As worries grow day by day of rising local government debts, this Xinhua Economics report highlights bankers fears in dealing with local governments. One senior banker reveals that “owing to more stringent risk management controls, banks would rather ‘shake hands’ than ‘hug’ local governments”.
Maybe they’d also like to wash their hands afterwards, as the senior banker warns “many local governments are finding it increasingly difficult to conceal their mounting debts”.
The reporters note that in light of the economic downturn, across all of China local government income is declining at a faster rate, making debt problems harder to conceal. Combine this with the recent drop in land and property markets, the previous widespread policy of relying on land to support local borrowing is proving harder to sustain.
As the local government debt risk piles up, and repayment deadlines loom large, local governments are resorting to…selling more land, and selling quicker than before. This increases banks worries on local government debt, which leads to local governments being squeezed on all sides.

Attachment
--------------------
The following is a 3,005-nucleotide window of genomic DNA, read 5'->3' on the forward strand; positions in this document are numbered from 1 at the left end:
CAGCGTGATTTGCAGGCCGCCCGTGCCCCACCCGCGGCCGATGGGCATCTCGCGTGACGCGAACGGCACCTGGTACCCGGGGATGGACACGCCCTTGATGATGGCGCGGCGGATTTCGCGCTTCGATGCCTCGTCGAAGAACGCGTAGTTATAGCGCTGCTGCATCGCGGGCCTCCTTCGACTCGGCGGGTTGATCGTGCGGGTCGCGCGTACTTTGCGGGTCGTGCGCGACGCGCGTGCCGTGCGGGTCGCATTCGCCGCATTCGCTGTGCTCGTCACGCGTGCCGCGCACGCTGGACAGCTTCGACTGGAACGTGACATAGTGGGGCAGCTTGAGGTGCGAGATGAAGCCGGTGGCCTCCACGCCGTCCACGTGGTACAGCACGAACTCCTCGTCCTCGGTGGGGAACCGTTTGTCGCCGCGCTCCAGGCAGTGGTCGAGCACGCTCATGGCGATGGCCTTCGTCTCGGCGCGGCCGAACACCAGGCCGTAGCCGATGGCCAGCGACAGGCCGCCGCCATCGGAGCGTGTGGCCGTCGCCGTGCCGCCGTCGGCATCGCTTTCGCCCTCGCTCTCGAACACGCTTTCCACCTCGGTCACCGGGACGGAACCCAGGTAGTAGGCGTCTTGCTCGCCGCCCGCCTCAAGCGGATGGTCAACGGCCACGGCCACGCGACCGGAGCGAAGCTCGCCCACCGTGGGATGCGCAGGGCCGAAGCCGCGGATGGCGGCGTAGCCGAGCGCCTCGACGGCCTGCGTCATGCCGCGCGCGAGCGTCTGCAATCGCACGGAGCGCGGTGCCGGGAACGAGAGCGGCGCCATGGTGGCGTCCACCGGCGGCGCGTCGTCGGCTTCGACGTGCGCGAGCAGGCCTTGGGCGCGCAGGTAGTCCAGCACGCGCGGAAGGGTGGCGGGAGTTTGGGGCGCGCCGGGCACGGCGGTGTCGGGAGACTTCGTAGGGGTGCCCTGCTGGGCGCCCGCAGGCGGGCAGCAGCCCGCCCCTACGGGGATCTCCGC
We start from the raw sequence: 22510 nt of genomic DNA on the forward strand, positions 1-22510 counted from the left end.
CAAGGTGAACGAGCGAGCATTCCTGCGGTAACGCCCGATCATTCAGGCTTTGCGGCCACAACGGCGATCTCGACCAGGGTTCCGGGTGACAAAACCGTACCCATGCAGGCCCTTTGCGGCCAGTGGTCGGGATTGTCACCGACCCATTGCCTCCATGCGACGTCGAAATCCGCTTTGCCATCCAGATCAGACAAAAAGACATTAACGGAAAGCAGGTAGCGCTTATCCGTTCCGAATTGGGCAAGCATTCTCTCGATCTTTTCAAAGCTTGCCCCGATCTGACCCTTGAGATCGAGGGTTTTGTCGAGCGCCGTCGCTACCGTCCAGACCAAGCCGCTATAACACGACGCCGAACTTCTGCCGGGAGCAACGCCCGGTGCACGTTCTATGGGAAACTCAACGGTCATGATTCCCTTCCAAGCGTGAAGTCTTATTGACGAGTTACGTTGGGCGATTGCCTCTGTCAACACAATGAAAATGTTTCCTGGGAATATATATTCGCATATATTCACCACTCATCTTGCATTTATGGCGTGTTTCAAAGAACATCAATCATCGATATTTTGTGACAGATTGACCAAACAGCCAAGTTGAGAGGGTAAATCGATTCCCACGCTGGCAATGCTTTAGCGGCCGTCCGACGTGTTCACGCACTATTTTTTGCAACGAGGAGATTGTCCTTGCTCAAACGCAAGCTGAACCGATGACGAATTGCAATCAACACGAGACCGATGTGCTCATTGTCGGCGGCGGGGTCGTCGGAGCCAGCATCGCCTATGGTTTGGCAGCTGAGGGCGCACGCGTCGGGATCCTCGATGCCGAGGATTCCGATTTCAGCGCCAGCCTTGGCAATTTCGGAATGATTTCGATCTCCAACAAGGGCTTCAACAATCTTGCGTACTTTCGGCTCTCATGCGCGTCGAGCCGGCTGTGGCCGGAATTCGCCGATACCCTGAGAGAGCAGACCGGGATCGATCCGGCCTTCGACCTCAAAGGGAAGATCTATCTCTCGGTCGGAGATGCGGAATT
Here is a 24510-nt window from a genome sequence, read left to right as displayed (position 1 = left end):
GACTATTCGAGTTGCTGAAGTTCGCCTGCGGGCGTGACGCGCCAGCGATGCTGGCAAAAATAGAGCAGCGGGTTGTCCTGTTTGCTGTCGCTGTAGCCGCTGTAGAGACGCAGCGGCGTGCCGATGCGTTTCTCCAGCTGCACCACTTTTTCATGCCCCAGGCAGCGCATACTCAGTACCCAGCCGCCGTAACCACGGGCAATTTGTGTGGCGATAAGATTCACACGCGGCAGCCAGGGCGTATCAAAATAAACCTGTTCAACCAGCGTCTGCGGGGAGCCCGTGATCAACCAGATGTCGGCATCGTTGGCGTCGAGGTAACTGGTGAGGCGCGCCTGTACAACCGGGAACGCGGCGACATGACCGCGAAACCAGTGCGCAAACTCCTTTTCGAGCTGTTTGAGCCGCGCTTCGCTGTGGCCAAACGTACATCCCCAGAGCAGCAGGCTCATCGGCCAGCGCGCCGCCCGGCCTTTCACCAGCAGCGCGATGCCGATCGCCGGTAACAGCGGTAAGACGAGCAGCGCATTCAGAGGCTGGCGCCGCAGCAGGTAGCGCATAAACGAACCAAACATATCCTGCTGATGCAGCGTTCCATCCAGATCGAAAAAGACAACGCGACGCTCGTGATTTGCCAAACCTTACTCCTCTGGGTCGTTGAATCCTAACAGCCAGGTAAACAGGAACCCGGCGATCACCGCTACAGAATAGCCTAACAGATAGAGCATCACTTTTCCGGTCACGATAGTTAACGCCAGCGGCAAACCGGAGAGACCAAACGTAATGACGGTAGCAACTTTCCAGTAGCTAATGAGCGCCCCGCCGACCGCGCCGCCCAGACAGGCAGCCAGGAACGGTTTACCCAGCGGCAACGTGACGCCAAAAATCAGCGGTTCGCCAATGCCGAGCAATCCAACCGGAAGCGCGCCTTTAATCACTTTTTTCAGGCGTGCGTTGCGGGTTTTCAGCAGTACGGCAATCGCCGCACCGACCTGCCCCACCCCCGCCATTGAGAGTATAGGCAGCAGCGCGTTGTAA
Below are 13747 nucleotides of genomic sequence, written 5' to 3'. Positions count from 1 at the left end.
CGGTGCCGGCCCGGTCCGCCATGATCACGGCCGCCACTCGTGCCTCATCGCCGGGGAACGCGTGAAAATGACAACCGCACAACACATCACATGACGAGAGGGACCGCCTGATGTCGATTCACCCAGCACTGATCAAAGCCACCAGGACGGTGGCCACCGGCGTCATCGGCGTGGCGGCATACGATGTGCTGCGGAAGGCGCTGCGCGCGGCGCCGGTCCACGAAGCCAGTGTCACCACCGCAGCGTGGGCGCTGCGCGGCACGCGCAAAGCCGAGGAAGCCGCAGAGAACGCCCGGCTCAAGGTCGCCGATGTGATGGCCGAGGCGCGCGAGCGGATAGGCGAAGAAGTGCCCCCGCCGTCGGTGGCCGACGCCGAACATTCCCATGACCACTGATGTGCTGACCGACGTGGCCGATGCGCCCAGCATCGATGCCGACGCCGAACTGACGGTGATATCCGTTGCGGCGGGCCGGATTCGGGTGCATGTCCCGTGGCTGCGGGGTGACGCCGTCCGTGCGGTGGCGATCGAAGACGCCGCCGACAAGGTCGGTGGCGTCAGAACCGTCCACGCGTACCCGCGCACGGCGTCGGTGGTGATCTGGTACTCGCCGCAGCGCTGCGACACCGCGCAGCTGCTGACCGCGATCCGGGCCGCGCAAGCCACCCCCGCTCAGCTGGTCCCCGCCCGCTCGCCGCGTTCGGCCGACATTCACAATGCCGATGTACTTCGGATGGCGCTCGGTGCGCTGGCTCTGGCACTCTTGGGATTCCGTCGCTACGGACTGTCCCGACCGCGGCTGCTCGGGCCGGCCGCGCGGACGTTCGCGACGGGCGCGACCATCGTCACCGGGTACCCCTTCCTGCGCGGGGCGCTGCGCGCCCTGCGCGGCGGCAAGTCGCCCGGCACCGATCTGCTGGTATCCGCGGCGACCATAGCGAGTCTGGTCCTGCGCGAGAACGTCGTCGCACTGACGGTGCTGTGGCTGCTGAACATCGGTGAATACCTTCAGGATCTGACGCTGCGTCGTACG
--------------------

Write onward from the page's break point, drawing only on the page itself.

Many officials and experts believe that the local government debt problem is one of the biggest obstacles to China’s economic reform. One Party secretary in Inner-Mongolia said that if it wasn’t for the mining industry decline, his local government could have paid off their debts using their own financial resources.
For some local governments experiencing debt problems, the debt levels and slowing economy seem to be forming a vicious circle, making the growth effects of investment weaker over time. By April this year, fixed asset investment was at a thirteen year low.
Local government bonds, which are to form the main method of fund raising, have only just been introduced in test pilot schemes. For some local governments which rely heavily on the property, they’re facing declining investment power and the threat of ‘stalling’.
One provincial official in Central China said due to the fund raising demands this year, some local governments are increasingly reliant on land revenues. Data shows that as a proportion of non-tax revenues, land revenues are up 30%.
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